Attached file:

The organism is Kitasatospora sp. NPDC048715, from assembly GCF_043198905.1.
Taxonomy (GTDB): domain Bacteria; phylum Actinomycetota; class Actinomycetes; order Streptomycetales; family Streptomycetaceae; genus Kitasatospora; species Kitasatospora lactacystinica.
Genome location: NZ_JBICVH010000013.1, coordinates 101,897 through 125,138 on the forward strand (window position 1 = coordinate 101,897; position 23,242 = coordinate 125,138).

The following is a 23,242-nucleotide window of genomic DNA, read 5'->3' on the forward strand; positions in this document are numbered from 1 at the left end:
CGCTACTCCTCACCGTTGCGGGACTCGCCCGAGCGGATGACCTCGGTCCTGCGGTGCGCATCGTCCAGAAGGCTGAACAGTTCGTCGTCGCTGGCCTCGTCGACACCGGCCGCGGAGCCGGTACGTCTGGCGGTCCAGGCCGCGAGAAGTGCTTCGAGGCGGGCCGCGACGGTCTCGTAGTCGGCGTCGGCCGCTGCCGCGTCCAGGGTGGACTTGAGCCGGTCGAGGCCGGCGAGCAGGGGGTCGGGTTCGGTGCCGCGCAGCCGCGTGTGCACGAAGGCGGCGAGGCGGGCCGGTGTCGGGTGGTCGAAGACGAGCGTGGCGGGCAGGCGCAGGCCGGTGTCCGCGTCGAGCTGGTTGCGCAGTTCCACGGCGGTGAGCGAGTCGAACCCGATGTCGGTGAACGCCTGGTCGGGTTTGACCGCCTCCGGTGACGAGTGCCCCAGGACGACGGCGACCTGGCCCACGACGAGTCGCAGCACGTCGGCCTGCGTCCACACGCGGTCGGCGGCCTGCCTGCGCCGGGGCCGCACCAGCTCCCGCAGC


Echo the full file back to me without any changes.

The organism is Kitasatospora sp. NPDC048715, from assembly GCF_043198905.1.
Taxonomy (GTDB): domain Bacteria; phylum Actinomycetota; class Actinomycetes; order Streptomycetales; family Streptomycetaceae; genus Kitasatospora; species Kitasatospora lactacystinica.
Genome location: NZ_JBICVH010000013.1, coordinates 101,897 through 125,138 on the forward strand (window position 1 = coordinate 101,897; position 23,242 = coordinate 125,138).

The following is a 23,242-nucleotide window of genomic DNA, read 5'->3' on the forward strand; positions in this document are numbered from 1 at the left end:
CGCTACTCCTCACCGTTGCGGGACTCGCCCGAGCGGATGACCTCGGTCCTGCGGTGCGCATCGTCCAGAAGGCTGAACAGTTCGTCGTCGCTGGCCTCGTCGACACCGGCCGCGGAGCCGGTACGTCTGGCGGTCCAGGCCGCGAGAAGTGCTTCGAGGCGGGCCGCGACGGTCTCGTAGTCGGCGTCGGCCGCTGCCGCGTCCAGGGTGGACTTGAGCCGGTCGAGGCCGGCGAGCAGGGGGTCGGGTTCGGTGCCGCGCAGCCGCGTGTGCACGAAGGCGGCGAGGCGGGCCGGTGTCGGGTGGTCGAAGACGAGCGTGGCGGGCAGGCGCAGGCCGGTGTCCGCGTCGAGCTGGTTGCGCAGTTCCACGGCGGTGAGCGAGTCGAACCCGATGTCGGTGAACGCCTGGTCGGGTTTGACCGCCTCCGGTGACGAGTGCCCCAGGACGACGGCGACCTGGCCCACGACGAGTCGCAGCACGTCGGCCTGCGTCCACACGCGGTCGGCGGCCTGCCTGCGCCGGGGCCGCACCAGCTCCCGCAGC